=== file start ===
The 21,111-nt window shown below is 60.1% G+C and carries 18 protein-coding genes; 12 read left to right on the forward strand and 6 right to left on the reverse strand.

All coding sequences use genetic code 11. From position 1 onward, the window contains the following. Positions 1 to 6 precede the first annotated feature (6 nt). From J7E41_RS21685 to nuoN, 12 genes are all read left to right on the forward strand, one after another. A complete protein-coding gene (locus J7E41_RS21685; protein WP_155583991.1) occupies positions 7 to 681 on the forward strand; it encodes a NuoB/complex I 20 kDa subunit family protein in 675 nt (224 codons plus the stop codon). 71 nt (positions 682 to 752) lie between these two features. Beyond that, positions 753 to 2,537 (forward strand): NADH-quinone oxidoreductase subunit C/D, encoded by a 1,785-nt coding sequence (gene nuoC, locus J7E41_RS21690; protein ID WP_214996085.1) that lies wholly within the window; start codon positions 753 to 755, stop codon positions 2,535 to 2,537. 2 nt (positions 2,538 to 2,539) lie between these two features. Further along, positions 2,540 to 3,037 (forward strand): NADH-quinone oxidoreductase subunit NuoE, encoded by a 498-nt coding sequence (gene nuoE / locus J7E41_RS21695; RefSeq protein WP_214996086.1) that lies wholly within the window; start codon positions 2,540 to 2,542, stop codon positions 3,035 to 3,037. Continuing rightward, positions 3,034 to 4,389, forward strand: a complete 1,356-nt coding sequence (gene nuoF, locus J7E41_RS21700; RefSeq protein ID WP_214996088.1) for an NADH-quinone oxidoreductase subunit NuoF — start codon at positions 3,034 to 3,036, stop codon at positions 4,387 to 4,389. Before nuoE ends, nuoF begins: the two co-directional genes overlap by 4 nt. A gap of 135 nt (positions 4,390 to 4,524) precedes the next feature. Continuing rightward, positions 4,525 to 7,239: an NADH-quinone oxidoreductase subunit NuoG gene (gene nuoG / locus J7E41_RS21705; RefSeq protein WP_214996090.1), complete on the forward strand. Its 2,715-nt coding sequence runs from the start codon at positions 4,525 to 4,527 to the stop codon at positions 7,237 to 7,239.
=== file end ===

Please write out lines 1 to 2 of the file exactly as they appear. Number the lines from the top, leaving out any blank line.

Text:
The 21,111-nt window shown below is 60.1% G+C and carries 18 protein-coding genes; 12 read left to right on the forward strand and 6 right to left on the reverse strand.

All coding sequences use genetic code 11. From position 1 onward, the window contains the following. Positions 1 to 6 precede the first annotated feature (6 nt). From J7E41_RS21685 to nuoN, 12 genes are all read left to right on the forward strand, one after another. A complete protein-coding gene (locus J7E41_RS21685; protein WP_155583991.1) occupies positions 7 to 681 on the forward strand; it encodes a NuoB/complex I 20 kDa subunit family protein in 675 nt (224 codons plus the stop codon). 71 nt (positions 682 to 752) lie between these two features. Beyond that, positions 753 to 2,537 (forward strand): NADH-quinone oxidoreductase subunit C/D, encoded by a 1,785-nt coding sequence (gene nuoC, locus J7E41_RS21690; protein ID WP_214996085.1) that lies wholly within the window; start codon positions 753 to 755, stop codon positions 2,535 to 2,537. 2 nt (positions 2,538 to 2,539) lie between these two features. Further along, positions 2,540 to 3,037 (forward strand): NADH-quinone oxidoreductase subunit NuoE, encoded by a 498-nt coding sequence (gene nuoE / locus J7E41_RS21695; RefSeq protein WP_214996086.1) that lies wholly within the window; start codon positions 2,540 to 2,542, stop codon positions 3,035 to 3,037. Continuing rightward, positions 3,034 to 4,389, forward strand: a complete 1,356-nt coding sequence (gene nuoF, locus J7E41_RS21700; RefSeq protein ID WP_214996088.1) for an NADH-quinone oxidoreductase subunit NuoF — start codon at positions 3,034 to 3,036, stop codon at positions 4,387 to 4,389. Before nuoE ends, nuoF begins: the two co-directional genes overlap by 4 nt. A gap of 135 nt (positions 4,390 to 4,524) precedes the next feature. Continuing rightward, positions 4,525 to 7,239: an NADH-quinone oxidoreductase subunit NuoG gene (gene nuoG / locus J7E41_RS21705; RefSeq protein WP_214996090.1), complete on the forward strand. Its 2,715-nt coding sequence runs from the start codon at positions 4,525 to 4,527 to the stop codon at positions 7,237 to 7,239.